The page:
Posts Tagged ‘Psychological suspense’

As a fan of the DCI Banks TV series, I thought it was about time I read one of his creator Peter Robinson’s novels. However, the one I grabbed from the bookshelf in a hurry turned out not to be about DCI Banks.

Nevertheless, I have found ‘Before the Poison’ a riveting read. Unlike the DCI Banks books it’s not a police procedural, more a mystery story with aspects of supernatural. It’s about a successful musician who buys a secluded and rambling manor house on the North Yorkshire moors. His wife has just died and he becomes obsessed with proving that the woman who owned the house before him should not have been hanged for murdering her husband. Metaphorical ghosts and real ones abound, the later in the form of the hanged woman Grace’s diary.

I don’t know how this compares to the DCI Banks books but I loved Peter Robinson’s style of writing. He uses a range of devices along with the journal to imply Grace’s story, including dreams and talking to his own dead wife. But he uses them with great skill and believability. For classical music and cinema lovers there are continuous references from the protagonist’s experience of writing film music which add to the enjoyment.

‘Before the Poison’ is an interesting and satisfying read. Well recommended. And now I shall look forward to reading something from the DCI Banks series.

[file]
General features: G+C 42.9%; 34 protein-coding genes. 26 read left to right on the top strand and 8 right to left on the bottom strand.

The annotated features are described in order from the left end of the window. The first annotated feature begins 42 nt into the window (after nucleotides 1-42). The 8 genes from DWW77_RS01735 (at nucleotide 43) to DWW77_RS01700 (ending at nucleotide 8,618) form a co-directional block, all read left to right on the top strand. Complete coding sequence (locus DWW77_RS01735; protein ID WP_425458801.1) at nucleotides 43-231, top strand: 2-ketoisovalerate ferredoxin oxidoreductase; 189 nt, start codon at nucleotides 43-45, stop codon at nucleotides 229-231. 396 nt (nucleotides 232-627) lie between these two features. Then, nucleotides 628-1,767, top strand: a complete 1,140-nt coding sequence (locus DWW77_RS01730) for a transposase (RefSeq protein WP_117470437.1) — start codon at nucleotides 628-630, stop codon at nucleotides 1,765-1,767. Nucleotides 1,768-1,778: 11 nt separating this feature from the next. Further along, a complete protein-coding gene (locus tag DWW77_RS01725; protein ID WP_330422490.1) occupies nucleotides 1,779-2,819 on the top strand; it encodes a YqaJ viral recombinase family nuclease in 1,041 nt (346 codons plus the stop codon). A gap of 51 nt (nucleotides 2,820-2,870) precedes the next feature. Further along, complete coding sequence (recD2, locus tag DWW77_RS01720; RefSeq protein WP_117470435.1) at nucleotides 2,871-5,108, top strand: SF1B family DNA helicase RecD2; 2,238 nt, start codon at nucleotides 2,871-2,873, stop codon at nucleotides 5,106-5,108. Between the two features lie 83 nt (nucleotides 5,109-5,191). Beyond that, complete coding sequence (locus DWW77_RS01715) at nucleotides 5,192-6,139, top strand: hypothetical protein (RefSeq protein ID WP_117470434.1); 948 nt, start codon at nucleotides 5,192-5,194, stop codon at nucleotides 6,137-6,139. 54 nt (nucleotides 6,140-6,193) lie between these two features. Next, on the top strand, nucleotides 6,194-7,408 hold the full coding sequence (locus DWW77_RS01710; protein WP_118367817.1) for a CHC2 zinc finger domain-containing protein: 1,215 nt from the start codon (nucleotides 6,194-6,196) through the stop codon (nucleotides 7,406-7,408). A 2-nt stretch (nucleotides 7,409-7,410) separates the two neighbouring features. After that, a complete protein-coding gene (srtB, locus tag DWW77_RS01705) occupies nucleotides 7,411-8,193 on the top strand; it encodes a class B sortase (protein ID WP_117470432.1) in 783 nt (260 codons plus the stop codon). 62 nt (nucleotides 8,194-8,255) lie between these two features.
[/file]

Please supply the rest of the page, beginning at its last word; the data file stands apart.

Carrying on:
‘Scared to Tell’ is set in Connecticut, USA. The novel opens with the discovery of a young intellectually disabled woman found frozen to death in the grounds of her care home. It’s not long before Detective Annie Macpherson, recently returned to her secondment to an American police force from her home in Scotland, is on the case. This time Annie is working a duel role with the Regional team as well as her old force, so ‘Scared to Tell’ introduces new police colleagues as well as old favourites, but her romance with Detective Dave Ellison is still very much on.

The story is about the not often tackled theme of abuse of people with intellectual disabilities and the author’s empathetic handling of the experience of her intellectually challenged characters makes for a very realistic read of a topic often neglected in crime fiction but very current with the increasing exposure of abuse in British care homes.

I enjoyed being reunited with Annie. She is a dogged and determined police woman with a soft side and in ‘Scared to Tell’ her own family experience of having a brother with severe learning difficulties helps with her undercover task of finding evidence of abuse. Barbara Fagan Speake makes excellent use of her own background in her novels; both in her own Connecticut upbringing and her professional experience as a UK clinical psychologist. ‘Scared to Tell’ is another satisfying and enjoyable read. Highly recommended.

Barbara Fagan Speake

Barbara Fagan Speake